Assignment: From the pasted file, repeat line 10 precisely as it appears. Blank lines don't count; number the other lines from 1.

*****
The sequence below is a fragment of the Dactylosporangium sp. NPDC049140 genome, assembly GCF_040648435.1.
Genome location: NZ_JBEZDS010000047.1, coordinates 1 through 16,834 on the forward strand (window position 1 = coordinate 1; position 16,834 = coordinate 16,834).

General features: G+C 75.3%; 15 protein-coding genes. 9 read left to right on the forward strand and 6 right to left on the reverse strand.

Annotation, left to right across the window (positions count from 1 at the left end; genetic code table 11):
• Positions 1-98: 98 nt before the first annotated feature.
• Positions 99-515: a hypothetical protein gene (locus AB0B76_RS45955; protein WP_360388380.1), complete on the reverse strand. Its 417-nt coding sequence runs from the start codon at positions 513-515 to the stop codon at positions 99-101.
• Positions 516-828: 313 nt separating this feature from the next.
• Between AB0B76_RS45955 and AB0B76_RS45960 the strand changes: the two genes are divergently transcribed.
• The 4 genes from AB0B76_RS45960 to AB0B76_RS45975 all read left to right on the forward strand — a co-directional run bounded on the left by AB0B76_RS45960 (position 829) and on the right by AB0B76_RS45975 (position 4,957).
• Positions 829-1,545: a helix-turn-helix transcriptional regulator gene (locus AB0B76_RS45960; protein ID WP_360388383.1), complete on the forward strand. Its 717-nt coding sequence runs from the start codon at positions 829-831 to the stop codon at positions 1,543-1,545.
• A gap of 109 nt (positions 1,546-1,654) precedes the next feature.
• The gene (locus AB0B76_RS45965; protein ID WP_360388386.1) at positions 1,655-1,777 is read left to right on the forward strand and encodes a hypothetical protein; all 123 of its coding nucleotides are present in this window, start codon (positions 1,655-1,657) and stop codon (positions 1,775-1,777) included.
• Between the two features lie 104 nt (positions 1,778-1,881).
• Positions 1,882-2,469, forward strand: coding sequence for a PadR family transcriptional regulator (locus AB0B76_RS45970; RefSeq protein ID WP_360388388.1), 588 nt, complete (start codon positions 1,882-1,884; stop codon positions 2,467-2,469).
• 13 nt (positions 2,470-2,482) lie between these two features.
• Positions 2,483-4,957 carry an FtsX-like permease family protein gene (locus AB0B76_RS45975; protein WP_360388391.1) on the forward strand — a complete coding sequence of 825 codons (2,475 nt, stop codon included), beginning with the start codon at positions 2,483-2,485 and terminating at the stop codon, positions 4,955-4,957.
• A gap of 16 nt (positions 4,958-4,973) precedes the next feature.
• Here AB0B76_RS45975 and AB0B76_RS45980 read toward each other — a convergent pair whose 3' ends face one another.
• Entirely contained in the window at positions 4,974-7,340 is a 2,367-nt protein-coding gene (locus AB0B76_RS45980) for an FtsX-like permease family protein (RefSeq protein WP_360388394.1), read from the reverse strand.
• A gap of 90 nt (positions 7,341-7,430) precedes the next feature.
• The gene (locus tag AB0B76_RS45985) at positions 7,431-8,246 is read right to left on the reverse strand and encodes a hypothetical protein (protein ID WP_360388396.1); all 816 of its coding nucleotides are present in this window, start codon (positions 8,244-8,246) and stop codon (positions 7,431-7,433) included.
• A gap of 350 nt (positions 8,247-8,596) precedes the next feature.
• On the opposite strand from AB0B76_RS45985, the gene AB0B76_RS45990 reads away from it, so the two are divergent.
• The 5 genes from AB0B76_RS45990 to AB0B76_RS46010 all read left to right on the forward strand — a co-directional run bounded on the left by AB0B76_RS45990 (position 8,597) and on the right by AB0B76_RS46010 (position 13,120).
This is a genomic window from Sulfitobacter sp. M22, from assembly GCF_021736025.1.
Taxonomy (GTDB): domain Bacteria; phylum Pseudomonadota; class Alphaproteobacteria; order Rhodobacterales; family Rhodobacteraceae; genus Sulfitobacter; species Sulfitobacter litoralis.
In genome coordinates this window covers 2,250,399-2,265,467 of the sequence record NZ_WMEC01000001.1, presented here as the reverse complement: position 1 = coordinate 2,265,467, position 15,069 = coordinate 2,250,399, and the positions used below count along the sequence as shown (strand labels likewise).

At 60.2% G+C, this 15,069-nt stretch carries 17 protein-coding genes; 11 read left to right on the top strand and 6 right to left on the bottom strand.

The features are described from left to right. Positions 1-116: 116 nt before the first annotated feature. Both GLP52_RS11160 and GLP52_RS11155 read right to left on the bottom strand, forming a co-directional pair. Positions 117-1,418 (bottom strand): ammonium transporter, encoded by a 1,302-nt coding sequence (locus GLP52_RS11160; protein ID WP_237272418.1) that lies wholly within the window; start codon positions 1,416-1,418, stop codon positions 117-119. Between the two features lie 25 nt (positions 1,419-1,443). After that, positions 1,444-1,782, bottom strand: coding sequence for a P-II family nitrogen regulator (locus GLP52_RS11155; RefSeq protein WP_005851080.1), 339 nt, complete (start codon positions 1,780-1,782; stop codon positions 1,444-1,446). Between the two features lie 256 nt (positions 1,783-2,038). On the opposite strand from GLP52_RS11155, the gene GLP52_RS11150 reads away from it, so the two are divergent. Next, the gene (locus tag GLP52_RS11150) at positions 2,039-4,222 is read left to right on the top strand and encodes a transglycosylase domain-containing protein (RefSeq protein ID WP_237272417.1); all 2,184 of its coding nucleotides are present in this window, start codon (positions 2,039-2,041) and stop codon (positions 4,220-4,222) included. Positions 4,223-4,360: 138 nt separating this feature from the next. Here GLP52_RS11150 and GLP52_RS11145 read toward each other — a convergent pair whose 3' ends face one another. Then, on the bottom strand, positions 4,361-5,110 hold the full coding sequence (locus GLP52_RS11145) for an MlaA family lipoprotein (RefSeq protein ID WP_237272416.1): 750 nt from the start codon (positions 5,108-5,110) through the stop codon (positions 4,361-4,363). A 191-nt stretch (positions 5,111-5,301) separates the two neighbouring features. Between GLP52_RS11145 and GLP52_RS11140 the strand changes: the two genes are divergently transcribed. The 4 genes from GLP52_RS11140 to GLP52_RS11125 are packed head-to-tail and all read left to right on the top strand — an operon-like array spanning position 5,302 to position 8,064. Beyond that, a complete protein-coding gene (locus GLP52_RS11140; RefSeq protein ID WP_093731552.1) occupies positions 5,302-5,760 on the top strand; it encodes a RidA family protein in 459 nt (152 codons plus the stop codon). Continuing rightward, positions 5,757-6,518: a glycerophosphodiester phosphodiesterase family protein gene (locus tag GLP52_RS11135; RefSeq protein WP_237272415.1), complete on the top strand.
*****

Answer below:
• Positions 829-1,545: a helix-turn-helix transcriptional regulator gene (locus AB0B76_RS45960; protein ID WP_360388383.1), complete on the forward strand. Its 717-nt coding sequence runs from the start codon at positions 829-831 to the stop codon at positions 1,543-1,545.